Bitter partisan divides have deepened over the past few years, and college campuses are experiencing the effects of this trend firsthand.
For one, Americans are deeply split in their opinions of higher education. Almost three-quarters of surveyed Democrats, 73%, said they believe colleges are leading America in a positive direction, compared to just 37% of Republicans, according to a 2022 poll from think tank New America.
And in the past few years, state lawmakers have increasingly proposed restrictive higher education legislation, including efforts to eliminate tenure protections, eliminate DEI offices and control the curriculum.
These types of efforts typically target public colleges. But private institutions are now grappling with similar challenges, and these concerns took center stage at The Council of Independent Colleges’ Presidents Institute, an annual gathering of institutional leaders.
During a Thursday panel, leaders from three private nonprofits suggested that their sector is facing more pressure from federal lawmakers, donors and other external constituencies than they have in the past.
“I would have said before that independent higher ed is much less influenced by politics, partisanship — all of those things,” said Colorado College President L. Song Richardson.
But colleges like hers are not immune to those trends, she said.
“We see what’s happening to our public colleagues across the nation,” Richardson said. “We are having the same issues.”
In December, for instance, dozens of largely Republican federal lawmakers called for the presidents of the Massachusetts Institute of Technology, Harvard University and the University of Pennsylvania to resign after they testified before Congress about their efforts to address antisemitism on their campuses.
Penn’s Elizabeth Magill stepped down four days after the hearing, while Harvard’s Claudine Gay resigned last week amid a right-wing campaign accusing her of plagiarism. Leaders of the effort to oust Gay have also taken aim at Harvard’s diversity and equity initiatives.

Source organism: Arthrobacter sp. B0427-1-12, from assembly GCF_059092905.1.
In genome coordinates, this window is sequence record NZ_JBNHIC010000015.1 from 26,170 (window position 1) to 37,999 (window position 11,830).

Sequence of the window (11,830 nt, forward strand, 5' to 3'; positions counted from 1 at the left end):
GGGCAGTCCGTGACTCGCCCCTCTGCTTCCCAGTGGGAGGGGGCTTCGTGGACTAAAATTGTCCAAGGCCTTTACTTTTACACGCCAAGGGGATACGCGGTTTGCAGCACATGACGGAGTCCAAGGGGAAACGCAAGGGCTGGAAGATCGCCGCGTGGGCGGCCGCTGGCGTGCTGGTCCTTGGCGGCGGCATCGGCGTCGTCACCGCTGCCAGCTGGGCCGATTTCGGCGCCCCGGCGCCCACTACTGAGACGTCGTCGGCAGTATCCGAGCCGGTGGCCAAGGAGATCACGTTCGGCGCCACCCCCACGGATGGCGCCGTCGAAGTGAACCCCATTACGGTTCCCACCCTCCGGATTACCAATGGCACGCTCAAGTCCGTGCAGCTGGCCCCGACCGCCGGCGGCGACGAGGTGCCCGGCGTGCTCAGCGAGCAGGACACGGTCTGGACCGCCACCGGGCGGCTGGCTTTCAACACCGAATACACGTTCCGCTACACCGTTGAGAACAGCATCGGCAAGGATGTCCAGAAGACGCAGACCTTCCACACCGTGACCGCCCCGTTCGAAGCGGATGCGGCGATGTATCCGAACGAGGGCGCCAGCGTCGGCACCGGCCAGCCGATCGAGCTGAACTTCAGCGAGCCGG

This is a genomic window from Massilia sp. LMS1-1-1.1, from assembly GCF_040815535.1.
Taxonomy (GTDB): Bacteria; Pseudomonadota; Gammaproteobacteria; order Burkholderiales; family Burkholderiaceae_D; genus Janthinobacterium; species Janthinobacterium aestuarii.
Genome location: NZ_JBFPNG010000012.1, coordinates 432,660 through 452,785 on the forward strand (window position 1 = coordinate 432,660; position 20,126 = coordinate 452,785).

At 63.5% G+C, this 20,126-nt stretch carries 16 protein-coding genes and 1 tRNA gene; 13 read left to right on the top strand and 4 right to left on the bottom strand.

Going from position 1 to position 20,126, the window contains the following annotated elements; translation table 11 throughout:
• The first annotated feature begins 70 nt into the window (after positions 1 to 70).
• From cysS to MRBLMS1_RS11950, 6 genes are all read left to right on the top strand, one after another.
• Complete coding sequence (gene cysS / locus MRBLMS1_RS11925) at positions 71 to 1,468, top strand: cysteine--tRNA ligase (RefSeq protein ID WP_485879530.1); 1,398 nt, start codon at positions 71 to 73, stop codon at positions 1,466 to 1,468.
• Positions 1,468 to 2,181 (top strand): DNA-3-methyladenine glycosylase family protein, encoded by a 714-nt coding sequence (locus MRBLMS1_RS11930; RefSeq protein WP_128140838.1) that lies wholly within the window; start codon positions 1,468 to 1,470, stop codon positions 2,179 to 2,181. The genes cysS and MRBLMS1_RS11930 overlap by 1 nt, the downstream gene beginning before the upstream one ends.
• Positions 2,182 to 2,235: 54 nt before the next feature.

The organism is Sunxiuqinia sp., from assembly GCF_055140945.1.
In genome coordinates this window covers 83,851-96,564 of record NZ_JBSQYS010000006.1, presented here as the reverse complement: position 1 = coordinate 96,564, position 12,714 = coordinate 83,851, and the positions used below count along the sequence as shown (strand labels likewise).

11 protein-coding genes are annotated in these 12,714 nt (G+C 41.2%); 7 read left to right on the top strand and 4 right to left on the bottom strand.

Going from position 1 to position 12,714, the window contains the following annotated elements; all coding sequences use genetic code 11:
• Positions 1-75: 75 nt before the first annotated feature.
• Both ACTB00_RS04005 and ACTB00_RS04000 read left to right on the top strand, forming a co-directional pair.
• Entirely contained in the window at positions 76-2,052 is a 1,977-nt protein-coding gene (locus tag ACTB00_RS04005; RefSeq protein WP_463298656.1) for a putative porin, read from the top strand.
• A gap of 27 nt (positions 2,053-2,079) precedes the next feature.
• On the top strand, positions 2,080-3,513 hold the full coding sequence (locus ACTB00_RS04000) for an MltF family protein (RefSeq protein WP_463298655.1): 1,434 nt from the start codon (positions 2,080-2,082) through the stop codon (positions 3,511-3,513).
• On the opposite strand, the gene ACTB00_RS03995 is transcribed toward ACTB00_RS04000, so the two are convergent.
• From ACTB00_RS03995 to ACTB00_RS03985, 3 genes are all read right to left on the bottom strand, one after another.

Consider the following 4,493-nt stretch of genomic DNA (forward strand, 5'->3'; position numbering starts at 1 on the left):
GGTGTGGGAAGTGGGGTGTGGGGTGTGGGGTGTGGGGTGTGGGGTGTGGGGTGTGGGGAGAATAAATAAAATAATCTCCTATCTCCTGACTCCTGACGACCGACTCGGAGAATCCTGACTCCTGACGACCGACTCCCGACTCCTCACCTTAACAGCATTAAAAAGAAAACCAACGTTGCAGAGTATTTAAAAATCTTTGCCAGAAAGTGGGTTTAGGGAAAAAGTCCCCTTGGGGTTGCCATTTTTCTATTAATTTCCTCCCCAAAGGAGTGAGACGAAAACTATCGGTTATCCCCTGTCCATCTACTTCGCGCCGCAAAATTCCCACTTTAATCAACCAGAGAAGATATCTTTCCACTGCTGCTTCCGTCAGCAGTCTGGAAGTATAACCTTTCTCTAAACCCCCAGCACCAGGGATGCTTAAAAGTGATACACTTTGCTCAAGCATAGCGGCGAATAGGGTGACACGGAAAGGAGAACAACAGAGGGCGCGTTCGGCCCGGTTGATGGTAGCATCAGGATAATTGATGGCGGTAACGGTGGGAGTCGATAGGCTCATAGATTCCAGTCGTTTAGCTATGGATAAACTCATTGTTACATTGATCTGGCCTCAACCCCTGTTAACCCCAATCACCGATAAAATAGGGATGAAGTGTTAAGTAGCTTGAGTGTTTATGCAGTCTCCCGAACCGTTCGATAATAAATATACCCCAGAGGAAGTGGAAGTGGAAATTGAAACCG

“It’s our alums, it’s our parents, it is the external constituency that we saw in the hearings in Congress,” Richardson said.
How private colleges are responding
Even though partisan divides are growing deeper, CIC panelists said they haven’t seen evidence that their enrollment is changing due to political polarization.
Stephanie Herseth Sandlin, president of Augustana University, in South Dakota, noted that there have been concerns that certain students from blue states would be wary of attending a college in a red state.
“We’re not seeing evidence of that,” Herseth Sandlin said.
All three panelists stressed that their colleges have been prioritizing efforts to help students and other members of the campus community have civil discussions about difficult topics.
Richardson pointed to her institution’s Democratic Dialogue Project, which brings together students from Colorado College and cadets from the nearby U.S. Air Force Academy to discuss hot-button issues. Club members generate discussion topics, such as how involved the U.S. should be involved in the Russia-Ukraine war.
Meanwhile, at George Fox University — a Christian college in Newberg, Oregon — officials started an initiative to foster more civility after political partisanship rocked the local school board.
In 2021, conservative members of Newberg’s school board passed a policy banning staff members from displaying political or controversial symbols — an effort that was initially directed at stopping Black Lives Matter and pride flags from being displayed in classrooms.
To help repair growing divisions like these, the college launched the George Fox Civility Project during the 2020-21 academic year.
It’s meant to foster respect and kindness among those who disagree and encourage people to be curious about their opponents’ reasoning. Initiatives include a pledge to conduct respectful conversations and cross-partisan meetings where participants can share their ideas on important issues.
“It really became quite effective,” George Fox President Robin Baker said.